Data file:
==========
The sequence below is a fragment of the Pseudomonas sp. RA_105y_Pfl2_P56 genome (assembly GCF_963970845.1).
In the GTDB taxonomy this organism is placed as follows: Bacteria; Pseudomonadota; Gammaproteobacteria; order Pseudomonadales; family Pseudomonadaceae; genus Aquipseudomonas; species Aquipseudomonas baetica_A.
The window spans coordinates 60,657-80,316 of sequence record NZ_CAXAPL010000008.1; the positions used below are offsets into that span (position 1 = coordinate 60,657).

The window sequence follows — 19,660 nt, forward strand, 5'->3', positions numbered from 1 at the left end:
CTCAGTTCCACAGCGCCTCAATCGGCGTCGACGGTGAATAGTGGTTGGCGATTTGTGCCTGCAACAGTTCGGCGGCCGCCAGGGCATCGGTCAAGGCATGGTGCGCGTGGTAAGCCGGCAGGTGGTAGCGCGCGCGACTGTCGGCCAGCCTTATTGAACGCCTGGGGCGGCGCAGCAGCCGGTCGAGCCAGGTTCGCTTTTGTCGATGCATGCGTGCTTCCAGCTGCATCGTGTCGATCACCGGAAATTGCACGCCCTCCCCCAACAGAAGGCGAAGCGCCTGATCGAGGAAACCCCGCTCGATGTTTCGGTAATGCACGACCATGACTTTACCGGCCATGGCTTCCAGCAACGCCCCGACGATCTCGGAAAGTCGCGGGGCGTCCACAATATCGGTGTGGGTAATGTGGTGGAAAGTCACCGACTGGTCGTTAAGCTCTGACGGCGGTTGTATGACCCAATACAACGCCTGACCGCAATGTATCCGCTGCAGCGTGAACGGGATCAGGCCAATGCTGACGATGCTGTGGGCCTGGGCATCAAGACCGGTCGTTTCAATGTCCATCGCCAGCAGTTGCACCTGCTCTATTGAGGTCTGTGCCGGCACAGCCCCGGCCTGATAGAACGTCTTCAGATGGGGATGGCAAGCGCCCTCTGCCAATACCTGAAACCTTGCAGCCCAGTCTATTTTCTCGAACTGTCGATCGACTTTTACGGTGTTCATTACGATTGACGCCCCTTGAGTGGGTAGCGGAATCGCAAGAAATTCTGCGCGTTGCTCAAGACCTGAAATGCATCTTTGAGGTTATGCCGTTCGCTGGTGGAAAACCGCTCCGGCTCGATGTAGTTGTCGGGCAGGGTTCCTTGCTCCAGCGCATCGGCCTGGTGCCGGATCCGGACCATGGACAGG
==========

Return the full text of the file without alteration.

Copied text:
The sequence below is a fragment of the Pseudomonas sp. RA_105y_Pfl2_P56 genome (assembly GCF_963970845.1).
In the GTDB taxonomy this organism is placed as follows: Bacteria; Pseudomonadota; Gammaproteobacteria; order Pseudomonadales; family Pseudomonadaceae; genus Aquipseudomonas; species Aquipseudomonas baetica_A.
The window spans coordinates 60,657-80,316 of sequence record NZ_CAXAPL010000008.1; the positions used below are offsets into that span (position 1 = coordinate 60,657).

The window sequence follows — 19,660 nt, forward strand, 5'->3', positions numbered from 1 at the left end:
CTCAGTTCCACAGCGCCTCAATCGGCGTCGACGGTGAATAGTGGTTGGCGATTTGTGCCTGCAACAGTTCGGCGGCCGCCAGGGCATCGGTCAAGGCATGGTGCGCGTGGTAAGCCGGCAGGTGGTAGCGCGCGCGACTGTCGGCCAGCCTTATTGAACGCCTGGGGCGGCGCAGCAGCCGGTCGAGCCAGGTTCGCTTTTGTCGATGCATGCGTGCTTCCAGCTGCATCGTGTCGATCACCGGAAATTGCACGCCCTCCCCCAACAGAAGGCGAAGCGCCTGATCGAGGAAACCCCGCTCGATGTTTCGGTAATGCACGACCATGACTTTACCGGCCATGGCTTCCAGCAACGCCCCGACGATCTCGGAAAGTCGCGGGGCGTCCACAATATCGGTGTGGGTAATGTGGTGGAAAGTCACCGACTGGTCGTTAAGCTCTGACGGCGGTTGTATGACCCAATACAACGCCTGACCGCAATGTATCCGCTGCAGCGTGAACGGGATCAGGCCAATGCTGACGATGCTGTGGGCCTGGGCATCAAGACCGGTCGTTTCAATGTCCATCGCCAGCAGTTGCACCTGCTCTATTGAGGTCTGTGCCGGCACAGCCCCGGCCTGATAGAACGTCTTCAGATGGGGATGGCAAGCGCCCTCTGCCAATACCTGAAACCTTGCAGCCCAGTCTATTTTCTCGAACTGTCGATCGACTTTTACGGTGTTCATTACGATTGACGCCCCTTGAGTGGGTAGCGGAATCGCAAGAAATTCTGCGCGTTGCTCAAGACCTGAAATGCATCTTTGAGGTTATGCCGTTCGCTGGTGGAAAACCGCTCCGGCTCGATGTAGTTGTCGGGCAGGGTTCCTTGCTCCAGCGCATCGGCCTGGTGCCGGATCCGGACCATGGACAGG